Have you ever wondered why you have the constitutional right to pursue your own happiness? Or why some scholars consider the philosophical godfather of the US Constitution - John Locke - to be morally bankrupt? Or perhaps you are more concerned as to why it is the US government refuses to sign up to certain international agreements, such as the Kyoto Agreement or the International Criminal Court?
The answers to these musings can invariably found in the development of legal theories and legal philosophy in the Western world. And it is the goal of this course - Western Legal Traditions - to introduce you to some of the most seminal and important works in the history of Western Law.
Starting over two millennia ago, the course will familiarize you with the groundbreaking works of Socrates and Plato, and the latter's troublesome student Aristotle. Tying the philosophers closely to their historical context, we then examine why Cicero was so horrified by the rise of Julius Caesar and the fall of the Roman Republic. We get to grips with the establishment of the Common Law and Medieval Christianity through the works of St Augustine, John of Salisbury and Thomas Aquinas, before we enter the Age of Reason, looking at the profoundly radical and important writings of Hobbes, Locke and Rousseau.
We then plumb the difficult moral-legal waters offered to us by Utilitarianism and the Kantian Categorical Imperative, before examining why Marx simply wanted to get rid of the lot. After this revolutionary fervor, we finally get to the 20th Century and look at the developments in US and European jurisprudence and constitutionalism since the Second World War, culminating in the a look at the future with the establishment of a the first truly supra-national legal structure, the European Union, and the effects of trans- and international law on the sovereign state in an increasingly globalized world.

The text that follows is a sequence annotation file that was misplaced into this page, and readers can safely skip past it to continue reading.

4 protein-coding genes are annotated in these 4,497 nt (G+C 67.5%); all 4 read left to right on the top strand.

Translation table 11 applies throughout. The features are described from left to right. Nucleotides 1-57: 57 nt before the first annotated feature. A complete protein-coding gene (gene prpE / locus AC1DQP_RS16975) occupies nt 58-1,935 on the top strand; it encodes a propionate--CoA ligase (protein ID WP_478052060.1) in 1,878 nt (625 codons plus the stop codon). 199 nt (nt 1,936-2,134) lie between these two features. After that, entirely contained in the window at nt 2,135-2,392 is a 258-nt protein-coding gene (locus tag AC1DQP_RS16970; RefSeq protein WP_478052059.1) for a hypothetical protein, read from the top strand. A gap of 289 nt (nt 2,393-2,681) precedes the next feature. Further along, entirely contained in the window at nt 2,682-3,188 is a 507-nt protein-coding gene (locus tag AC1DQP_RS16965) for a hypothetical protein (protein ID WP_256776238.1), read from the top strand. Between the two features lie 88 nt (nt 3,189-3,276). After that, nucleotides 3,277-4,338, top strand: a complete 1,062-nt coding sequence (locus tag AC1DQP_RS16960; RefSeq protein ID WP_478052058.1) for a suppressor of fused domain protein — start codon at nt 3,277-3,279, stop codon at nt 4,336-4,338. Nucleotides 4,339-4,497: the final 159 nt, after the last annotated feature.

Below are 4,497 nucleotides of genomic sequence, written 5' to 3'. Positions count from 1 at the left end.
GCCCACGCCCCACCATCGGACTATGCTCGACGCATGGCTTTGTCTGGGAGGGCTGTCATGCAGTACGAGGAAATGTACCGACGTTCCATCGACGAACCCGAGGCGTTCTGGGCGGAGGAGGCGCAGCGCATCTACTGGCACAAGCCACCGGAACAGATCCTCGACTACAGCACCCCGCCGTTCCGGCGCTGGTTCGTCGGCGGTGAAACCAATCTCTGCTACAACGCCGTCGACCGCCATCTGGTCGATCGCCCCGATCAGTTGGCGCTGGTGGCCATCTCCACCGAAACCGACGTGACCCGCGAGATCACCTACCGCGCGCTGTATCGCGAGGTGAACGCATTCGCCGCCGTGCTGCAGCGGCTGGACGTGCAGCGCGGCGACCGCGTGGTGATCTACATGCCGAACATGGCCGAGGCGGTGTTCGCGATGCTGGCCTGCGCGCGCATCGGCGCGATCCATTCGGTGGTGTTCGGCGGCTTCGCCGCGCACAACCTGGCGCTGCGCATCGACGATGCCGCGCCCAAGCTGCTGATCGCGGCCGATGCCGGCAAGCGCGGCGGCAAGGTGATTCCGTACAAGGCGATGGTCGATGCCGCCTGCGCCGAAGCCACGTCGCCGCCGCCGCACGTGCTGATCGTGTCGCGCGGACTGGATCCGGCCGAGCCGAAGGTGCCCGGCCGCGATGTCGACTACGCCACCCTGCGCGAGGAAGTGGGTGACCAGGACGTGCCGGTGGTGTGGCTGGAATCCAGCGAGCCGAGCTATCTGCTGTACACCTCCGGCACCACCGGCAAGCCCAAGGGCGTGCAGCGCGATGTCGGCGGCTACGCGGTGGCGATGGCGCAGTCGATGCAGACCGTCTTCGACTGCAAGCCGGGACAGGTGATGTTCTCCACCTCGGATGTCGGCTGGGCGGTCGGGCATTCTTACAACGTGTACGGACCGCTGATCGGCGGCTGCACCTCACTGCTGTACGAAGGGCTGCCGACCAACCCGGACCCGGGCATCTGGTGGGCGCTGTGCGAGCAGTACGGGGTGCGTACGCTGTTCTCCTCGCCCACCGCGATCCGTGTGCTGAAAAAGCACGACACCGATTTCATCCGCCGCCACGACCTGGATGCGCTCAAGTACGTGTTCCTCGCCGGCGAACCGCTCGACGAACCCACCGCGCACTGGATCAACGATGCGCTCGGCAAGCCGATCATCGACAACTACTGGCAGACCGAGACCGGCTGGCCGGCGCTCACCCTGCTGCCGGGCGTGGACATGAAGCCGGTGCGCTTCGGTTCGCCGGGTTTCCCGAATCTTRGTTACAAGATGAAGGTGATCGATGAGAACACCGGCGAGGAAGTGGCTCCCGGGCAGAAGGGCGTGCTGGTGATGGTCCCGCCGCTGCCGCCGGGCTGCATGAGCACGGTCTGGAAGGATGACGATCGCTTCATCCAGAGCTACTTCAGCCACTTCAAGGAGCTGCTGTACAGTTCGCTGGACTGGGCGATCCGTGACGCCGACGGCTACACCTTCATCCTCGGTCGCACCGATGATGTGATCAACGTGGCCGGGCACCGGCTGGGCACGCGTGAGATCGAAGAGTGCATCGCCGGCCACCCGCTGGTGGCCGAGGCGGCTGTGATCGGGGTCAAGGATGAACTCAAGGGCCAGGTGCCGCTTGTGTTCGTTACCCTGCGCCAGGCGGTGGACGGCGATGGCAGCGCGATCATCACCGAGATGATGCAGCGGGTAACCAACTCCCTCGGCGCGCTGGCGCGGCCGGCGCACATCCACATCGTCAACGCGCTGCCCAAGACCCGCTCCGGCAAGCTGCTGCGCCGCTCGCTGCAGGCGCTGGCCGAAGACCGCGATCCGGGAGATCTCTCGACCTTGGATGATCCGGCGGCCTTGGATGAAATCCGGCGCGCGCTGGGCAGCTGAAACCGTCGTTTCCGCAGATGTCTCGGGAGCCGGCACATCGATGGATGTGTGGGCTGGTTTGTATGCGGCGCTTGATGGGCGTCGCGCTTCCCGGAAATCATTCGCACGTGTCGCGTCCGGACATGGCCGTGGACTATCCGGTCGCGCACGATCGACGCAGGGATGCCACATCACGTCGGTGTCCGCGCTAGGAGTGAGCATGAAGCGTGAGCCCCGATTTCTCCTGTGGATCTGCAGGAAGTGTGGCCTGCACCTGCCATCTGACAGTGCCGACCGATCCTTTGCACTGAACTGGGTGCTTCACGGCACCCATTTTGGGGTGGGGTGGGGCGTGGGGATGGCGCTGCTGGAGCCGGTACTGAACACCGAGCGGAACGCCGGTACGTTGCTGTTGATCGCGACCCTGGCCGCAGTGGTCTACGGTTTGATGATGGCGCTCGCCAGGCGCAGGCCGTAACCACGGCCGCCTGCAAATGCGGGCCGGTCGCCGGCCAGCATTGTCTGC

From the Professor- Bill Davies
Why would a first-year student want to take this course? Discuss its uniqueness as part of the University College, your teaching style, and any special opportunities the students may have.
The UC section is much smaller than a typical WLT class - probably around half the size, in fact. This means that the class resembles much more an upper-level seminar, allowing us that much more time and intimacy to get to the bottom of the issues we are discussing. I like to think of it as WLT on academic steroids.
Teaching a class like WLT in the District really is a match made in academic/nerdy heaven. So much of the history we discuss in class is manifest in the city - not least that seminal legal documents like the Constitution, Declaration of Independence or the Magna Carta are a 15 minute metro ride away.